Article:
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I am going through obtaining guardianship and it has been a pain. My mom moved in back in May with no POA or any directives. She would not sign them period. It was against my judgement to move her in without them but I did. So as she has declined we have no power or authority to get any help for her unless we use our funds to pay for it. Well to get guardianship I had to have a paper trail to show her decline. Therapist, home health nurses, etc. She did not like them coming in but it was necessary. This was all paid by Medicare. When this was finished then her doctor recommended a doctor and a referral for competent evaluation. After we received the evaluation we filed court papers with a lawyer that knows about guardianship. Now the courts will send out a person and adult protective services to talk to mom about the process. This will be when it gets sticky because they tell her her rights and offer her representation. If she waives it then a court sets a hearing date. If she does not waive then she has a lawyer representing her and it can get sticky. The court will be the one to state yes she does need a guardianship or no. Also if there are siblings they will need to waive or they can fight it. In my case I met with them and I had them sign the waiver so that part was done before I met with the lawyer. So its been a long learning experience.
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I am wondering - why a guardianship vs. power of attorney. If the person is truly incompetent, then you need a darn good, ethical experienced attorney to seek advice and handle this issue. You must be fully prepared with ALL facts why this is needed and you will need written input from at least two, and maybe three doctors, attesting to this fact. In addition, and I am not sure if this is currently the case, it is very, very expensive if the court does grant a guardianship. I recall it was like $l0K but I could be wrong. If there is any way you can be a POA, it might help you.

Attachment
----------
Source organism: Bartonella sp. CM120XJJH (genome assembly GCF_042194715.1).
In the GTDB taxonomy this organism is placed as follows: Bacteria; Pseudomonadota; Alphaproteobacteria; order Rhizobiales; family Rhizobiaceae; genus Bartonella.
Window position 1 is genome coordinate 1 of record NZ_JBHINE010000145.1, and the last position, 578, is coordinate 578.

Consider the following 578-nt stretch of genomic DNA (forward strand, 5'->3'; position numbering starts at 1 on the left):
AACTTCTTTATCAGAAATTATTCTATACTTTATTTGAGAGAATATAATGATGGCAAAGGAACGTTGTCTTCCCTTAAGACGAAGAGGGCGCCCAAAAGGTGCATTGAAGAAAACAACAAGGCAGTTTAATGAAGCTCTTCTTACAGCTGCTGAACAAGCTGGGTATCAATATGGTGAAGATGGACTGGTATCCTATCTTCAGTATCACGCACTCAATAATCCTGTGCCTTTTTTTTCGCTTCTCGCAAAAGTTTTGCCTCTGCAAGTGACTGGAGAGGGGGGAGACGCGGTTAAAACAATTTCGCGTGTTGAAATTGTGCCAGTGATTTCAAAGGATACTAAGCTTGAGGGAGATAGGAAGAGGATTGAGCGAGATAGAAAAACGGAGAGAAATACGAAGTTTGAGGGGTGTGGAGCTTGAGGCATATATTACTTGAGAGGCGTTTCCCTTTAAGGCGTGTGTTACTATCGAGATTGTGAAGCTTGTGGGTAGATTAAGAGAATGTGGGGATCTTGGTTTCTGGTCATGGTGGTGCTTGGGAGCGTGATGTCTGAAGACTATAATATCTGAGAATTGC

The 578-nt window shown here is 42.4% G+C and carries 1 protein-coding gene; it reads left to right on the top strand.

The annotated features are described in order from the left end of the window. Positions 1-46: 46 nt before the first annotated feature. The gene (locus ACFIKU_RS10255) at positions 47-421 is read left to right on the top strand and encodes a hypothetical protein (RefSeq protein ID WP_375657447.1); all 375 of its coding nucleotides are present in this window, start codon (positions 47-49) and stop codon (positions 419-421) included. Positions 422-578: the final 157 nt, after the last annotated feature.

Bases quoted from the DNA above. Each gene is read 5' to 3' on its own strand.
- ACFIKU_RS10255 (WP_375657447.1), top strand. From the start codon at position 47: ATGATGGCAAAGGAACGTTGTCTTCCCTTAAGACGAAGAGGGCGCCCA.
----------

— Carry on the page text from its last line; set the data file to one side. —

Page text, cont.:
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Pamstegma is on point.
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IN FL good credit is for private Guardianship's, even then they fleece people, family needs Elder Care Attorney but not a credit check, one could be retired, or you will oversee your parent from one state to another.
There is family, private and public.
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Oilmans wife, you can expect a long bitter expensive court battle. You will need to pay your attorney up front. You will need to prove that you have stable employment and residence, good credit and finances and a spotless criminal record.
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If she is against guardianship, clear proof of incompetency for selfmanagement and medical evidence will be required. The state will appoint an ad litem lawyer to represent her interests automatically. It will probably cost a couple thousand for your lawyer to represent you.
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I just responded to your question about your uncle competing for the decision making of your mother's care. If you are considering Guardianship, then, I'd consult with an Elder Law attorney in your jurisdiction for advice. Make sure they litigate these types of cases regularly, so they can tell you what is normally required in your area. Generally, the court examines if the person is competent to manage their own affairs, run their household and make appropriate healthcare decisions. Of course with legal advice, they can go into the details of what evidence you would need for court. I think the difficulty depends on your particular jurisdiction. Some places make it more challenging than others.

And if your mother is competent, she may be able to appoint her POA.